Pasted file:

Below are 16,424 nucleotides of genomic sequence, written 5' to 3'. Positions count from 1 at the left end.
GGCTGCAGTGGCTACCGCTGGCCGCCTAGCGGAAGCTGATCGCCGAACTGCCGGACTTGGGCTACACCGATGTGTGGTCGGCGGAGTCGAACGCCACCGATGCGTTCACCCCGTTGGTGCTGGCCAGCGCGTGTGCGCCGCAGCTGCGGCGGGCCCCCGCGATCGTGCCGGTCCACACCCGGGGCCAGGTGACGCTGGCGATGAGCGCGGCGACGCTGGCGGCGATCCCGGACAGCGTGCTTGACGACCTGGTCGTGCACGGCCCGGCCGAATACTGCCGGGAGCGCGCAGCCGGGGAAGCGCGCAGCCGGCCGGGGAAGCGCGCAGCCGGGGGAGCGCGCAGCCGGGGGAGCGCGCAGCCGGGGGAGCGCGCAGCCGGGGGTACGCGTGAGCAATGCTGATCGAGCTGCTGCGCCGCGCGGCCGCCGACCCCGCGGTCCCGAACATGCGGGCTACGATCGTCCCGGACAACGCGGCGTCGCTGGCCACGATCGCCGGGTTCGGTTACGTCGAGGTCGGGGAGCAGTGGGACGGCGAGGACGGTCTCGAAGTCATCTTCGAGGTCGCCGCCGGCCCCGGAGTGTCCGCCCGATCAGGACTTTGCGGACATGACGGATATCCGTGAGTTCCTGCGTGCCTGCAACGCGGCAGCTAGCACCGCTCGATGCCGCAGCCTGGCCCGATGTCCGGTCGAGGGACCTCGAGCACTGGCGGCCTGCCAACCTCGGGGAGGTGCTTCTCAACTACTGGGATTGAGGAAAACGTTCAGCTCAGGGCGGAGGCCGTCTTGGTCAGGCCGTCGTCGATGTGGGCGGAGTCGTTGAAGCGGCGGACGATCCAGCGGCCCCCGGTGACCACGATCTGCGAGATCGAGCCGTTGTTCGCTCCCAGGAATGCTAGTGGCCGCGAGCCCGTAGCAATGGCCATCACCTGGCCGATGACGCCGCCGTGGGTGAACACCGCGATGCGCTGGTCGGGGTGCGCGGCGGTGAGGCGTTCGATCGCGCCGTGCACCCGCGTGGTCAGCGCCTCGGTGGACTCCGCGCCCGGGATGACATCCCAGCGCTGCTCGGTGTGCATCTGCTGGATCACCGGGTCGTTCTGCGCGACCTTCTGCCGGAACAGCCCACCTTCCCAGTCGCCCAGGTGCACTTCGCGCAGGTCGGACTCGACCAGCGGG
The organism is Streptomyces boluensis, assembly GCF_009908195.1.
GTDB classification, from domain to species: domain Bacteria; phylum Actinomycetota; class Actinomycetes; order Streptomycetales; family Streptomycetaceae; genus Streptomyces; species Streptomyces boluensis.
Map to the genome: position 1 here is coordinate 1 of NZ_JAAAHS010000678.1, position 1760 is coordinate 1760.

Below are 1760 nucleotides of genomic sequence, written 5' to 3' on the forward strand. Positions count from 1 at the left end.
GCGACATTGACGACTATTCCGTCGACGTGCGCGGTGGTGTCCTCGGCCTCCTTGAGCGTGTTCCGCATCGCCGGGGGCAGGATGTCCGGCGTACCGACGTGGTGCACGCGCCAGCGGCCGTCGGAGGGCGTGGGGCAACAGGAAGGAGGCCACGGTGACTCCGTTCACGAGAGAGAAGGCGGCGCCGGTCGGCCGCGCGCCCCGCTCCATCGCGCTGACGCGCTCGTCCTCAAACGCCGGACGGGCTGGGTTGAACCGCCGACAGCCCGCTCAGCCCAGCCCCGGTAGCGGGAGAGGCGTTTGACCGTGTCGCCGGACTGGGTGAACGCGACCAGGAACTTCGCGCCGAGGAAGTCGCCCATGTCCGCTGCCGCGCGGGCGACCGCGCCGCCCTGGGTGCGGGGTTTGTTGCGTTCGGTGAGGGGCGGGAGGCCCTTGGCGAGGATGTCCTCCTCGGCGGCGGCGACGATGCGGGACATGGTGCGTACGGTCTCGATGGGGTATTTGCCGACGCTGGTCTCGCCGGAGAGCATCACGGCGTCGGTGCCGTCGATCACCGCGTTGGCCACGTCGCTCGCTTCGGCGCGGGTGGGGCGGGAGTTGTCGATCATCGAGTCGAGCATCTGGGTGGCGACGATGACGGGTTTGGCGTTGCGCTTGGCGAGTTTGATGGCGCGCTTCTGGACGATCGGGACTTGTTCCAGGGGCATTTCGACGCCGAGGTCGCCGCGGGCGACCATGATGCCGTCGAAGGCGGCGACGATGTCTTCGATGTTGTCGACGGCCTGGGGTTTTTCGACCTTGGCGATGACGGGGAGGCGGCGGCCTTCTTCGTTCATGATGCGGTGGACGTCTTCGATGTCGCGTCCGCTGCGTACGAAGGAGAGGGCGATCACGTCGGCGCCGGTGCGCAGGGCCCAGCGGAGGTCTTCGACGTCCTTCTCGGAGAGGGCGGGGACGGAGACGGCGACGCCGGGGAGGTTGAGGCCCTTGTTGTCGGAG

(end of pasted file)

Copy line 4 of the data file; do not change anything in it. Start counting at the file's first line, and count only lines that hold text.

GTDB classification, from domain to species: domain Bacteria; phylum Actinomycetota; class Actinomycetes; order Streptomycetales; family Streptomycetaceae; genus Streptomyces; species Streptomyces boluensis.